Happy Festivus, the Holiday for the Rest of Us

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Sick of both the commercial and the religious aspects of Christmas? Then celebrate like George Costanza’s dad.

The world first heard of Festivus during a December 18, 1997 episode of Seinfeld called “The Strike.” In the episode, Frank Costanza creates the holiday as a protest to Christmas.

(See a brief history of Christmas traditions.)

Instead of a typical Christmas tree, Festivus requires an aluminum pole. At the Festivus meal, people air their grievances — telling dinner guests their disappointment in each other — and then complete “feats of strength,” pinning the dinner host to the ground.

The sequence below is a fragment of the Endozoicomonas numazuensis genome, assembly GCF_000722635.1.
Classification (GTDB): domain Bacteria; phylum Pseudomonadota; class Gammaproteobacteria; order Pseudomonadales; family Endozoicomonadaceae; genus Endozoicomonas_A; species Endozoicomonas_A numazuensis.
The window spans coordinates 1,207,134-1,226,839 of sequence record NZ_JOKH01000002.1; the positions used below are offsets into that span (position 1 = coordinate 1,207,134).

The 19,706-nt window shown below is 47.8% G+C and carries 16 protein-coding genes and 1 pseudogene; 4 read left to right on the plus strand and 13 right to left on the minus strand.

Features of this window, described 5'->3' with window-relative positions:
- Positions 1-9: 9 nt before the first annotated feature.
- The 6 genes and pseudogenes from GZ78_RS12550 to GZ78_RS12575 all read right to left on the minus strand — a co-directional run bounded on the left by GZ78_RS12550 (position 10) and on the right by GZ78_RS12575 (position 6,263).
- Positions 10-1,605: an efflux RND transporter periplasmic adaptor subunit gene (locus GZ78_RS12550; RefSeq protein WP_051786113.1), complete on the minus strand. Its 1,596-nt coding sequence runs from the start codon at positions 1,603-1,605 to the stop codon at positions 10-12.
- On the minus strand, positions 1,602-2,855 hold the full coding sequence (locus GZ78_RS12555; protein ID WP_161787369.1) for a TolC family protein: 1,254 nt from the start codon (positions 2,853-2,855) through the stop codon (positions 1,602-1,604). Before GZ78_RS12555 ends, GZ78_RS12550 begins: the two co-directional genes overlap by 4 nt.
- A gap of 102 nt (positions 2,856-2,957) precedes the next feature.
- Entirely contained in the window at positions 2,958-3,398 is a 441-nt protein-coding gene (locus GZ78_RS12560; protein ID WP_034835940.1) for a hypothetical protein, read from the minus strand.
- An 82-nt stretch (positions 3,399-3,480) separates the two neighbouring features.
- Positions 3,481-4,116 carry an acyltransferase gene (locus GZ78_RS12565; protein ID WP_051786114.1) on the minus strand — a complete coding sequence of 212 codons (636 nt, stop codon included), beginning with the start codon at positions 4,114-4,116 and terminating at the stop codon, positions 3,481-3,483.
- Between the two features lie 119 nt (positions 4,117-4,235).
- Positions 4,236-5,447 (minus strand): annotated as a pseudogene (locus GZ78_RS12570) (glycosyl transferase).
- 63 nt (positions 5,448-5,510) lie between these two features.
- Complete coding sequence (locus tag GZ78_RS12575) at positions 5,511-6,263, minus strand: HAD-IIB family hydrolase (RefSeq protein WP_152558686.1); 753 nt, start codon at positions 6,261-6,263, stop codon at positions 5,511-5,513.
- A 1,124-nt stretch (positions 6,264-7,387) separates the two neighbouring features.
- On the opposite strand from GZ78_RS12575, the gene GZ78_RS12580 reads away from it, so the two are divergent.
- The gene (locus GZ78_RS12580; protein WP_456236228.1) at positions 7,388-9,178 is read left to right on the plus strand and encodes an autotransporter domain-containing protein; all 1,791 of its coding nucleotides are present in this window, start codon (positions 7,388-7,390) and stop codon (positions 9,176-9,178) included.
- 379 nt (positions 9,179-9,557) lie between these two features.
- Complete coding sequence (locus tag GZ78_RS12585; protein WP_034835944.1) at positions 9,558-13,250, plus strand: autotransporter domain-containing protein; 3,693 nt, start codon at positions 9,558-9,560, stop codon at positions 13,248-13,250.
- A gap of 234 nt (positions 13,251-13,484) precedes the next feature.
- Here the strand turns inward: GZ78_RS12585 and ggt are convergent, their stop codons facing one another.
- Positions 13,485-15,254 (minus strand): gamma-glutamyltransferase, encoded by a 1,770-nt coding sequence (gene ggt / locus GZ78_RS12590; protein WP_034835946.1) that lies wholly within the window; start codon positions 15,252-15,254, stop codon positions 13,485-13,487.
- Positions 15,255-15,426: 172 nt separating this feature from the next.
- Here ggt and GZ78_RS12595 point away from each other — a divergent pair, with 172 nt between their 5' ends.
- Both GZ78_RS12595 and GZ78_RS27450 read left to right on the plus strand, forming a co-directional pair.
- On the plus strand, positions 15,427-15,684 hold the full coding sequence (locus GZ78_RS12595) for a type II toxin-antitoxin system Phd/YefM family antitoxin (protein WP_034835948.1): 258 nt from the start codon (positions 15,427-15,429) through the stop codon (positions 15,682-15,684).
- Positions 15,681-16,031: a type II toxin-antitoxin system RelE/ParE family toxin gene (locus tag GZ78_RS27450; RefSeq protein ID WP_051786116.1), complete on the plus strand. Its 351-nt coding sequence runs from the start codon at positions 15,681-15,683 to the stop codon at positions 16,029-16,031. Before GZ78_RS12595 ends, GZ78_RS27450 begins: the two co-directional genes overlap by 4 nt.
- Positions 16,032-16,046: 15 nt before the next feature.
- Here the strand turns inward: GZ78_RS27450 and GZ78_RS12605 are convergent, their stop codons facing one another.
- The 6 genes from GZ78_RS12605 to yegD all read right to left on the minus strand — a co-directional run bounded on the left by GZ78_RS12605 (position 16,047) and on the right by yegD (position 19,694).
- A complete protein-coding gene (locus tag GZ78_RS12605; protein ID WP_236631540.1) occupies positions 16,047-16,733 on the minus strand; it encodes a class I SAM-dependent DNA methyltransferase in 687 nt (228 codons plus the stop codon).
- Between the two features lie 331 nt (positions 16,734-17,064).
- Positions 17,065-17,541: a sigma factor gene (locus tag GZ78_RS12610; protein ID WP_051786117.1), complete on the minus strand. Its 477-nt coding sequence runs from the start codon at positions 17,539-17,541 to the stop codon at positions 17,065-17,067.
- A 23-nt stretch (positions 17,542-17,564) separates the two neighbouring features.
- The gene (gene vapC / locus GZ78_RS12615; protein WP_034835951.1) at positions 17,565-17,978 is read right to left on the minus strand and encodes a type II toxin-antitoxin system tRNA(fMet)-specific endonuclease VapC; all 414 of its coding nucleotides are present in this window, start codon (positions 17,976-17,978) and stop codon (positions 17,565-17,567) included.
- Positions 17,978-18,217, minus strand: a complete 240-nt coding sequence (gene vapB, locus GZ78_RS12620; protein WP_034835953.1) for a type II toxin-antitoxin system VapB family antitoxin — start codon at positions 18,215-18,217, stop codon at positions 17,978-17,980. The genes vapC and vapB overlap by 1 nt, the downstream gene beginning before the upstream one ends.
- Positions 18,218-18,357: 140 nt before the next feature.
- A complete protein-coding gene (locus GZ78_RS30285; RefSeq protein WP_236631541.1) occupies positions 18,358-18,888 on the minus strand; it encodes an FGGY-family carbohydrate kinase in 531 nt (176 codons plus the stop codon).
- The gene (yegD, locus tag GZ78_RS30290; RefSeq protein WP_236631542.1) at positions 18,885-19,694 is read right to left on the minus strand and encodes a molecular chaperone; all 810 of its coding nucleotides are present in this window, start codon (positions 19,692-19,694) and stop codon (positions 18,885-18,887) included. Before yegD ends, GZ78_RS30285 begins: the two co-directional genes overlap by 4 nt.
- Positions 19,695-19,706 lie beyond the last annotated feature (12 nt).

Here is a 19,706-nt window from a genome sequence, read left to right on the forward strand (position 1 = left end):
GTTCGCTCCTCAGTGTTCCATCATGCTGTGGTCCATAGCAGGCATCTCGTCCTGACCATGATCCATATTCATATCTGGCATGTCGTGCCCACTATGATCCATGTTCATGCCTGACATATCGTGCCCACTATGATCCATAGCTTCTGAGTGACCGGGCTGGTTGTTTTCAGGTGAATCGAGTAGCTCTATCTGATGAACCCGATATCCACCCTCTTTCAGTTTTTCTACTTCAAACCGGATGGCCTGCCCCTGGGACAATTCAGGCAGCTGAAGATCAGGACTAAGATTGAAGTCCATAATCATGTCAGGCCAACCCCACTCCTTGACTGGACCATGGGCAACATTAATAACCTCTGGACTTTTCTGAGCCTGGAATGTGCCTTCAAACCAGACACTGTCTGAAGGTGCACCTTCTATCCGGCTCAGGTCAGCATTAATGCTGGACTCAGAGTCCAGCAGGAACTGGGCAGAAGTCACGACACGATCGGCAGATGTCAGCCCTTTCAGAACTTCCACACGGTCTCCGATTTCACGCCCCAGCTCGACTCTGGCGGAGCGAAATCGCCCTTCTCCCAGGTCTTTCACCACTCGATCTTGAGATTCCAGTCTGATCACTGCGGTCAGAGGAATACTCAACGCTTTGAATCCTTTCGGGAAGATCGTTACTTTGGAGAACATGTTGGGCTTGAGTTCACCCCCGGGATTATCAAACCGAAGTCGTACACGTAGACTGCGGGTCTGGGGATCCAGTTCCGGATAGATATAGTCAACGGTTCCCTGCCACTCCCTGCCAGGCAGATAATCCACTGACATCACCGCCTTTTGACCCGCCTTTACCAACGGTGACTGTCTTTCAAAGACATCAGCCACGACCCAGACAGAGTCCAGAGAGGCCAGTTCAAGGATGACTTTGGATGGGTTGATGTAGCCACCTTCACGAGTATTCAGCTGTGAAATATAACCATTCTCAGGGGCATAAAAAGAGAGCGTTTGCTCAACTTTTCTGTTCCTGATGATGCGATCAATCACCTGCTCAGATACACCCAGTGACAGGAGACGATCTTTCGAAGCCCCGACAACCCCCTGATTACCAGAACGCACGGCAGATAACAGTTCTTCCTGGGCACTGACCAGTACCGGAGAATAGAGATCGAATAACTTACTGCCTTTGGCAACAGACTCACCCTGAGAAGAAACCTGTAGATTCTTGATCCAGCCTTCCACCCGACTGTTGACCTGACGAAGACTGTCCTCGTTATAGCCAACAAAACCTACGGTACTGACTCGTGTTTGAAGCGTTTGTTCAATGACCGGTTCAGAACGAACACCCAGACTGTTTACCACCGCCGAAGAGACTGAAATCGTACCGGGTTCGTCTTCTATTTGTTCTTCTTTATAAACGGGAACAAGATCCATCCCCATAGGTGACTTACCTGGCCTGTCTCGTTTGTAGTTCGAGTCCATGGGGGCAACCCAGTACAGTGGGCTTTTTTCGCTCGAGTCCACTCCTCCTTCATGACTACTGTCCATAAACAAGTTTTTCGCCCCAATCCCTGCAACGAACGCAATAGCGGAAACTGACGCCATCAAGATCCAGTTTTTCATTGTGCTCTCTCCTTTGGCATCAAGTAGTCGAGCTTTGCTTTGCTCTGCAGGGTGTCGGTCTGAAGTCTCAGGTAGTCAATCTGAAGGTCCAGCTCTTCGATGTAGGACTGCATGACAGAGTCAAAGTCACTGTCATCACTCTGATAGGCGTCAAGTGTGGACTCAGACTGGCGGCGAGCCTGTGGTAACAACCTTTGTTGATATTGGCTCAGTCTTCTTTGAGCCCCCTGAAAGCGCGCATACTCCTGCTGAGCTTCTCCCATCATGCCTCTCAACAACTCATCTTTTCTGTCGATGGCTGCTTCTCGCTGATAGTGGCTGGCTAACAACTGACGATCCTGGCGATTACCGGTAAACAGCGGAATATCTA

(See the top 10 worst Christmas movies.)

The holiday quickly moved away from the screen, and some still celebrate it today. In Washington, there’s even a bulletin board set up where residents can air their grievances. A few gems? “A pair of leggings is not pants,” “So help me God, I will tear my conductor’s heart out and eat it while he watches,” and “Why does happy hour start at 4:30 p.m. when work ends at 6:30?”

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